"Know thyself," urged Socrates, and "The truth shall make
Sullivan (1953) spoke of "good-me," "bad-me," and "not me" parts
in all of us. The first method reduces the misery caused by an
unreasonably harsh self-critic, the "bad-me" part. It deals with how we
feel about ourselves. This method deals more with how we think about
ourselves. Our self-concept is the foundation of our entire personality;
it affects almost everything we do. All of us have a part that wants to
feel good about ourselves and to have others approve of us. This is our
"good-me." However, our actions are subject to interpretation (our
"having a good time" may be seen by others as "laziness" or
"alcoholism"). Most of us who are not depressed usually see ourselves
in a good light (in spite of the self-criticism and feelings of inferiority
mentioned in method #1). This exaggeration of our goodness by the
"good-me" can cause problems too, which this method deals with.
Sometimes the "not me" part keeps us from noticing things we
don't want to see about ourselves. Generally we would be better off
facing the truth, i.e. becoming more self-aware. There are several
interesting personality measures in this area (Fenigstein, Scheirer &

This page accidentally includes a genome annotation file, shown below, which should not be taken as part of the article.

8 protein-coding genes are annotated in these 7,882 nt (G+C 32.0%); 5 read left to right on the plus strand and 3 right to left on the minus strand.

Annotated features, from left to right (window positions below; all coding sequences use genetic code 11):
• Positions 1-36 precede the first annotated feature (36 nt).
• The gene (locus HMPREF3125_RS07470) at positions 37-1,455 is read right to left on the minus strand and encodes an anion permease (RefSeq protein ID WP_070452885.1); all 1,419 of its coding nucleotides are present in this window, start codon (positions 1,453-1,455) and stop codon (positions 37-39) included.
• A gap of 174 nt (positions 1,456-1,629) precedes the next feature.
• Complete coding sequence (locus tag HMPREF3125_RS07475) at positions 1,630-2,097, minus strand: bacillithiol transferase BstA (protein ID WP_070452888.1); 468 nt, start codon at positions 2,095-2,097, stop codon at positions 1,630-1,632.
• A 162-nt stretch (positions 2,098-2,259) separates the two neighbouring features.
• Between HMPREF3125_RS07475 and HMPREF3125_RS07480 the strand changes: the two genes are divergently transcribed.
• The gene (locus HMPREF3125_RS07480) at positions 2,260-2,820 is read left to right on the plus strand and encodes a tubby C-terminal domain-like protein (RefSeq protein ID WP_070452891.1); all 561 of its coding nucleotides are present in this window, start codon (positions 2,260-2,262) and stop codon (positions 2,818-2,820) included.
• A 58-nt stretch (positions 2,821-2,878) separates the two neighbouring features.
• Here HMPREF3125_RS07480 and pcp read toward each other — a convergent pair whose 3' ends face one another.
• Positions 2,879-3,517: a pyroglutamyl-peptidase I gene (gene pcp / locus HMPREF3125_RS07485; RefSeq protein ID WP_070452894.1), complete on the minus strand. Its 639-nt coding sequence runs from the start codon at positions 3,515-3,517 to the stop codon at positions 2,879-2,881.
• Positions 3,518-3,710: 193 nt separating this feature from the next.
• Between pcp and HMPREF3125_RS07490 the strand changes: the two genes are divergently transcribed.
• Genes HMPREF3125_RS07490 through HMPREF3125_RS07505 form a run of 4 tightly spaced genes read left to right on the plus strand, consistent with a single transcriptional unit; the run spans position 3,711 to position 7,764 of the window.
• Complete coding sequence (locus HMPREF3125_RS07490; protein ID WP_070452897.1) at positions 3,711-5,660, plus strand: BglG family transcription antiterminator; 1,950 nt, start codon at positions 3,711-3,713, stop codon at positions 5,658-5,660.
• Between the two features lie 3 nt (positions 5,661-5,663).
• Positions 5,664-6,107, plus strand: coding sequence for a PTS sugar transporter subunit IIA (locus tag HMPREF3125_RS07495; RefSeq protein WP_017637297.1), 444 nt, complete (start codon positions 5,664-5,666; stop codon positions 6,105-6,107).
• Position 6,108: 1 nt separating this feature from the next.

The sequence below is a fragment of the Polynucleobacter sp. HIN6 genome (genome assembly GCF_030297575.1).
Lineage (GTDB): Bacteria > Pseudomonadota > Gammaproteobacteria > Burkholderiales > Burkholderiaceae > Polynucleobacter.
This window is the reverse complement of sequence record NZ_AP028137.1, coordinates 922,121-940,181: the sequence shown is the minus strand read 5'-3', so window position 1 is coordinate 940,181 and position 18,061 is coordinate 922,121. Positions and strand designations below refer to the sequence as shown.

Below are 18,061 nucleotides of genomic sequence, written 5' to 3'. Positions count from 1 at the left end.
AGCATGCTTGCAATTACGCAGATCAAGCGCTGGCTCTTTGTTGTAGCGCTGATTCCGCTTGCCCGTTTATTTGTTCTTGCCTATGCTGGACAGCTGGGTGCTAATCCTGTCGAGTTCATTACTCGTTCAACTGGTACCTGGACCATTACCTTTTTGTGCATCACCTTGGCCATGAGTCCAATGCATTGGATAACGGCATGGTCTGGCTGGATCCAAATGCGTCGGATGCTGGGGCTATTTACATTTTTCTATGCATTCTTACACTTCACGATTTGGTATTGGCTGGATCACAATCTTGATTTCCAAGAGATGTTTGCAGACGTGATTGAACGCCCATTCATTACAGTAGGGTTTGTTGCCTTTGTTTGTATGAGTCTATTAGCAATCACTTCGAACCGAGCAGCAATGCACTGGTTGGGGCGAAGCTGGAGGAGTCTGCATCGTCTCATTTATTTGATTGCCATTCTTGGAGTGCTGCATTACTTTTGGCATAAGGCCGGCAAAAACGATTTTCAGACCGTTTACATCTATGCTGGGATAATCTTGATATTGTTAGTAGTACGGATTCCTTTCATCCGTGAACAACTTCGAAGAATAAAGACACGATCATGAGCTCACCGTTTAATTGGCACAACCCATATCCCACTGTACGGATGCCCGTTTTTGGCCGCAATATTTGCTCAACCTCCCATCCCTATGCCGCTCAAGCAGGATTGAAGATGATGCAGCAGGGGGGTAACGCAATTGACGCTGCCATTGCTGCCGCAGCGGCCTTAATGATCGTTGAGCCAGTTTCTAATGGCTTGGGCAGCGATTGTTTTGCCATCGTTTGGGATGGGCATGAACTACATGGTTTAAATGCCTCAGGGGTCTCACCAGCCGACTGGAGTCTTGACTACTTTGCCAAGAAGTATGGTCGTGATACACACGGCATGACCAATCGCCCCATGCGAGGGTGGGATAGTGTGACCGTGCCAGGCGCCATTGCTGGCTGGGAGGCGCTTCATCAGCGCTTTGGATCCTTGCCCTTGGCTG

Private self-consciousness (sample items rated on a scale from 0 to 4):
I'm always trying to figure myself out.
I'm generally attentive to my inner feelings.
Public self-consciousness (sample items):
I'm concerned about the way I present myself.
I worry about what other people think of me.
Snyder's (1980) Self-Monitoring Scale (sample items):
I guess I put on a show to impress or entertain people.
In different situations and with different people, I often act like
a very different person.
It takes me time to overcome my shyness in new situations.
I get embarrassed very easily.
Low private self-consciousness is not thinking or knowing very
much about your inner feelings. High private self-consciousness
involves knowing ourselves, e.g. realizing we wear several social